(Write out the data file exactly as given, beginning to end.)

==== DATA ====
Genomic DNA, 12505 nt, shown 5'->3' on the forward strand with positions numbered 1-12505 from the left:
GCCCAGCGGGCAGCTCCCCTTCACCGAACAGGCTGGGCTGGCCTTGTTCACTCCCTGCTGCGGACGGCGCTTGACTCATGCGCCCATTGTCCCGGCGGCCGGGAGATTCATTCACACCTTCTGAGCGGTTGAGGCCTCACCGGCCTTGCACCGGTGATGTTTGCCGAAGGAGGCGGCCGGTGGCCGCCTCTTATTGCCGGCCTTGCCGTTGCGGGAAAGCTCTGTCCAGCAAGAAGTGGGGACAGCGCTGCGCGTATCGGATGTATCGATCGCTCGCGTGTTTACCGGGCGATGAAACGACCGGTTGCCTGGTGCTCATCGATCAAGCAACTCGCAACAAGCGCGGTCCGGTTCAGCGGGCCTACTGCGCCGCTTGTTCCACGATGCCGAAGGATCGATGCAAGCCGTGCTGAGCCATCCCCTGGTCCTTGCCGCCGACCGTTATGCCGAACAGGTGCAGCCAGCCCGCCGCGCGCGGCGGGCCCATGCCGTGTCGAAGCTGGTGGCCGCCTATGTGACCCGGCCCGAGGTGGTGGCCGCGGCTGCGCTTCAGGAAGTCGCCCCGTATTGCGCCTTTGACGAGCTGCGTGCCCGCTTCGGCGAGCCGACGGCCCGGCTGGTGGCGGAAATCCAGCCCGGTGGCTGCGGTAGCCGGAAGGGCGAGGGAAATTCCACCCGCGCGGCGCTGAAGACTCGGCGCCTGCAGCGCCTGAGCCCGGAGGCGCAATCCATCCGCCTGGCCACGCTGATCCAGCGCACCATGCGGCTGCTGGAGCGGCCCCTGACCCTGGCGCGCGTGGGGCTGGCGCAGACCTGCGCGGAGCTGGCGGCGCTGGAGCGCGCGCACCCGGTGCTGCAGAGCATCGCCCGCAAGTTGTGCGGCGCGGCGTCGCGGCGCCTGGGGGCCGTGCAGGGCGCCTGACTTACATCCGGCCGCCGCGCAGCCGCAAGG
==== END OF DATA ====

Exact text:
Genomic DNA, 12505 nt, shown 5'->3' on the forward strand with positions numbered 1-12505 from the left:
GCCCAGCGGGCAGCTCCCCTTCACCGAACAGGCTGGGCTGGCCTTGTTCACTCCCTGCTGCGGACGGCGCTTGACTCATGCGCCCATTGTCCCGGCGGCCGGGAGATTCATTCACACCTTCTGAGCGGTTGAGGCCTCACCGGCCTTGCACCGGTGATGTTTGCCGAAGGAGGCGGCCGGTGGCCGCCTCTTATTGCCGGCCTTGCCGTTGCGGGAAAGCTCTGTCCAGCAAGAAGTGGGGACAGCGCTGCGCGTATCGGATGTATCGATCGCTCGCGTGTTTACCGGGCGATGAAACGACCGGTTGCCTGGTGCTCATCGATCAAGCAACTCGCAACAAGCGCGGTCCGGTTCAGCGGGCCTACTGCGCCGCTTGTTCCACGATGCCGAAGGATCGATGCAAGCCGTGCTGAGCCATCCCCTGGTCCTTGCCGCCGACCGTTATGCCGAACAGGTGCAGCCAGCCCGCCGCGCGCGGCGGGCCCATGCCGTGTCGAAGCTGGTGGCCGCCTATGTGACCCGGCCCGAGGTGGTGGCCGCGGCTGCGCTTCAGGAAGTCGCCCCGTATTGCGCCTTTGACGAGCTGCGTGCCCGCTTCGGCGAGCCGACGGCCCGGCTGGTGGCGGAAATCCAGCCCGGTGGCTGCGGTAGCCGGAAGGGCGAGGGAAATTCCACCCGCGCGGCGCTGAAGACTCGGCGCCTGCAGCGCCTGAGCCCGGAGGCGCAATCCATCCGCCTGGCCACGCTGATCCAGCGCACCATGCGGCTGCTGGAGCGGCCCCTGACCCTGGCGCGCGTGGGGCTGGCGCAGACCTGCGCGGAGCTGGCGGCGCTGGAGCGCGCGCACCCGGTGCTGCAGAGCATCGCCCGCAAGTTGTGCGGCGCGGCGTCGCGGCGCCTGGGGGCCGTGCAGGGCGCCTGACTTACATCCGGCCGCCGCGCAGCCGCAAGG